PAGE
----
Whoops! The passage that'd bold-faced above should be quoted.

  19. Daniel Barkalow said,

    June 22, 2017 @ 2:33 pm

    The rule I learned was that, if you attach something via hyphenation to a phrase, you hyphenate everything in the phrase as well, even if you otherwise wouldn't. So I'd expect "arch-bridge-troll". Also,

  20. peterv said,

    June 22, 2017 @ 3:17 pm

    @Languagehat @ 8.49, You misunderstand modern celebrity. You write:

    "It is a perfectly reasonable thing to wonder why, if X is all that great, nobody’s heard of him"

    The nature of modern celebrity is such that the correct question is:

    If X is all that great, why has anyone heard of him?

  21. languagehat said,

    June 22, 2017 @ 3:25 pm

    peterv: Heh. You've got me there!

  22. Andy said,

    June 22, 2017 @ 3:55 pm

    @Philip Taylor: The Latin's quite hard to interpret, but I guess you mean 'say nothing of the dead that you wouldn't dare to say of those still living'? Perhaps this will do the trick: 'De mortuis nil dicendum est, quod de adhuc viventibus dicere non audeas'.

  23. Rebecca said,

    June 22, 2017 @ 4:49 pm

    @Bill Benson, just to pick a nit, Bell actually was recognized by at least one passer-by, see the woman who stops at about 1:38 and stays to the end:

    I'm very interest to see the publications on timing. Right after grad school, back in the late 80s, I had the good fortune to play (baroque harp)for a few years in the continuo section for a regional opera company. When we weren't actually working on a show, we'd get together for fun to tighten our chops as a continuo ensemble. Most fun was playing something you might call 'affect tag': playing through a baseline, one person would adopt some affect, lay it on thick with all the tricks in their bag, then tag someone to carry on that same affect. What made it fun would be that,say, a gamba player would use all manor of sustain and swell to produce an affect, then pass it to someone like me or the lutenist, who had no swell and neglible sustain, but different tools.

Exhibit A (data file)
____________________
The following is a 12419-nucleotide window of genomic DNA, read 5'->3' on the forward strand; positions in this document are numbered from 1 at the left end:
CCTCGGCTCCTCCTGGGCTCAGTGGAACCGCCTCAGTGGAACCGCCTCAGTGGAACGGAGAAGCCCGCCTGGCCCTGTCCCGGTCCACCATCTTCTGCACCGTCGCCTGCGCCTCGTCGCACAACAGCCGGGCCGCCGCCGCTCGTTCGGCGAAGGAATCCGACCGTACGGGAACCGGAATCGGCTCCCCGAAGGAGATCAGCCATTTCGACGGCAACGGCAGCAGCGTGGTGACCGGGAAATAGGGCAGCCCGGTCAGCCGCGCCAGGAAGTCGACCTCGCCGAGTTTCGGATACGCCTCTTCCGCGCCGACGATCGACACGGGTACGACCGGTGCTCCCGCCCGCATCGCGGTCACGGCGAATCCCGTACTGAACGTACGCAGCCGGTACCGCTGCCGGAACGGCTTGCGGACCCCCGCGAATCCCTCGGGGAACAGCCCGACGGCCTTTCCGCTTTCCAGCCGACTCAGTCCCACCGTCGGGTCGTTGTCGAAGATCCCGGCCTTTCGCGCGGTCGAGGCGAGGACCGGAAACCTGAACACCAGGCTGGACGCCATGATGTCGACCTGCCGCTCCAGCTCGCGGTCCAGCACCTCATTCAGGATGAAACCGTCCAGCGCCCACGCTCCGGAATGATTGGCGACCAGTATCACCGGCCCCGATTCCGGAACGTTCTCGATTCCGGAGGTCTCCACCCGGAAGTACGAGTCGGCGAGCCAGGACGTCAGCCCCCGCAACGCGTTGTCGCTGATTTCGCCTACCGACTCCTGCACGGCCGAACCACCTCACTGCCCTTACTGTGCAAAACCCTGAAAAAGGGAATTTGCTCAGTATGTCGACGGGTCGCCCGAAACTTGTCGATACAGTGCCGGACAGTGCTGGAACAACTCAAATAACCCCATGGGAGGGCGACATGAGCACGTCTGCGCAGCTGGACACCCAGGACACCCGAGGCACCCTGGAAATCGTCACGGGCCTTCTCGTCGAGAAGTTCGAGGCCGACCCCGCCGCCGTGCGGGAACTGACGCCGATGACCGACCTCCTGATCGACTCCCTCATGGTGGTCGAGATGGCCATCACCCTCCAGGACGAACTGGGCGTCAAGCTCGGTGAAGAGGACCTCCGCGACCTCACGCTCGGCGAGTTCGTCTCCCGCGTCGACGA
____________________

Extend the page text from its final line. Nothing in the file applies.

But what is more on point with the articles linked above,was the attention we paid to note placement, particularly after a pregnant pause and when you wanted the whole group to be right there with the singer. If we were literally all together, we sounded off: the perceived notes of the plucked instruments were already dying away before the onset of he bowed and sung notes were perceived. I was a little freaked when this was brought to my attention, because I was a learning on the job amateur among a lot of trained musicians. But actually just listening with that in mind (and having a view of the soloist) was enough for us all to adjust our note placement to line up that perceived note center. Counting it mechanically would have been impossible.

  24. Dr. Decay said,

    June 23, 2017 @ 7:18 am

    I'm late to this thread, but can we get back to "arch-bridge troll"? I thought it was a play on words; the arch and the bridge both being parts of a violin. Actually, I think "the arch" usually refers to a characteristic of the body i.e. how curved the front and back panels are. One would speak of a "15 mm arch". Still, saying that the bridge sits on the arch doesn't sound way off to me. So if you're a fiendishly good player, you could be …

    Now how would you punctuate it?

  25. Yuval said,

    June 23, 2017 @ 11:13 am

    @Mara K: the Hebrew version of the 'speak no ill of the dead' proverb is particularly clever: it concatenates three consecutive weekly Torah section names אחרי מות, קדושים, אמור to create the grammatical (if a tad peculiar) phrase "after death, say they were saints".

  26. NW said,

    June 23, 2017 @ 11:15 am

    Bowing quickly between the arch and the bridge is known in the trade as an arch-bridge trill.

  27. hector said,

    June 23, 2017 @ 4:26 pm

    Taken out of context, "after death, say they were saints" sounds like a sardonic comment on human behaviour, not a religious injunction on proper conduct.

  28. Paul Mulshine said,

    June 24, 2017 @ 10:15 am

    This thread led me to look for some of Zukofsky's work online. This John Cage piece is phenomenal:

  29. ryan said,

    June 25, 2017 @ 12:14 am

    Arch-bridge troll = guy who is constantly sniping at the way his partner jumps to no trump?

    I think the problem with the phrase isn't hyphenation, but that inserting bridge there serves no purpose at all. Is it meant to be a knowing nod to the story of the billy goats gruff?

  30. Ro Silva said,

    July 3, 2017 @ 6:22 pm

    Paul and I become fast friends in 2010 and we always emailed back and forth no matter where he was, monthly.

    I am heartbroken at the lost of such a fine person, a gifted musician and a caring friend who was willing to open up and share his life with me.

    Paul, I shall miss you but you already know that!

    Hugs, Ro